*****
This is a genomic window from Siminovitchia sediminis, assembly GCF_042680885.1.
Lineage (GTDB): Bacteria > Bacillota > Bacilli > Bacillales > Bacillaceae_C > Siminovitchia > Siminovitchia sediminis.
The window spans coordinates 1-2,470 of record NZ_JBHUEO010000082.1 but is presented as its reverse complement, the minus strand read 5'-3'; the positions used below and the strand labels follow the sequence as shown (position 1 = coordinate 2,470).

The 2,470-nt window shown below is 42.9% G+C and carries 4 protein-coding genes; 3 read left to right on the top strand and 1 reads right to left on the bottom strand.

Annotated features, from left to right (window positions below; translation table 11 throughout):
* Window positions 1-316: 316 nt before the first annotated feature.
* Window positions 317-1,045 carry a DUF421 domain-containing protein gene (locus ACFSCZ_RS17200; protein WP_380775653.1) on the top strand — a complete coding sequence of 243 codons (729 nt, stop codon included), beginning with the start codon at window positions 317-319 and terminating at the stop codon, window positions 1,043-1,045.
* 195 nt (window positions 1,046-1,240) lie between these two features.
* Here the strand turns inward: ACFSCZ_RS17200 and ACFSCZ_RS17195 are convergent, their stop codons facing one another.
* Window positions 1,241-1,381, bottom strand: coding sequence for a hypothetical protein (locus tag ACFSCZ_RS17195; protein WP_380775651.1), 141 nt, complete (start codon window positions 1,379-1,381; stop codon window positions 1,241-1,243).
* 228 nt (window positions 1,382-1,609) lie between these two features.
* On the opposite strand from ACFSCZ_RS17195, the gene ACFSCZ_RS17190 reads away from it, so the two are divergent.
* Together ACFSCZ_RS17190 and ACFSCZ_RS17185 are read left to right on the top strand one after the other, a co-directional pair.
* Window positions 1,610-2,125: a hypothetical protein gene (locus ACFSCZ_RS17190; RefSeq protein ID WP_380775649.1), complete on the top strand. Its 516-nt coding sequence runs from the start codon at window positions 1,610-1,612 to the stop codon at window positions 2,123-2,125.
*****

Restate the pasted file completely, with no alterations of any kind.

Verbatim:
This is a genomic window from Siminovitchia sediminis, assembly GCF_042680885.1.
Lineage (GTDB): Bacteria > Bacillota > Bacilli > Bacillales > Bacillaceae_C > Siminovitchia > Siminovitchia sediminis.
The window spans coordinates 1-2,470 of record NZ_JBHUEO010000082.1 but is presented as its reverse complement, the minus strand read 5'-3'; the positions used below and the strand labels follow the sequence as shown (position 1 = coordinate 2,470).

The 2,470-nt window shown below is 42.9% G+C and carries 4 protein-coding genes; 3 read left to right on the top strand and 1 reads right to left on the bottom strand.

Annotated features, from left to right (window positions below; translation table 11 throughout):
* Window positions 1-316: 316 nt before the first annotated feature.
* Window positions 317-1,045 carry a DUF421 domain-containing protein gene (locus ACFSCZ_RS17200; protein WP_380775653.1) on the top strand — a complete coding sequence of 243 codons (729 nt, stop codon included), beginning with the start codon at window positions 317-319 and terminating at the stop codon, window positions 1,043-1,045.
* 195 nt (window positions 1,046-1,240) lie between these two features.
* Here the strand turns inward: ACFSCZ_RS17200 and ACFSCZ_RS17195 are convergent, their stop codons facing one another.
* Window positions 1,241-1,381, bottom strand: coding sequence for a hypothetical protein (locus tag ACFSCZ_RS17195; protein WP_380775651.1), 141 nt, complete (start codon window positions 1,379-1,381; stop codon window positions 1,241-1,243).
* 228 nt (window positions 1,382-1,609) lie between these two features.
* On the opposite strand from ACFSCZ_RS17195, the gene ACFSCZ_RS17190 reads away from it, so the two are divergent.
* Together ACFSCZ_RS17190 and ACFSCZ_RS17185 are read left to right on the top strand one after the other, a co-directional pair.
* Window positions 1,610-2,125: a hypothetical protein gene (locus ACFSCZ_RS17190; RefSeq protein ID WP_380775649.1), complete on the top strand. Its 516-nt coding sequence runs from the start codon at window positions 1,610-1,612 to the stop codon at window positions 2,123-2,125.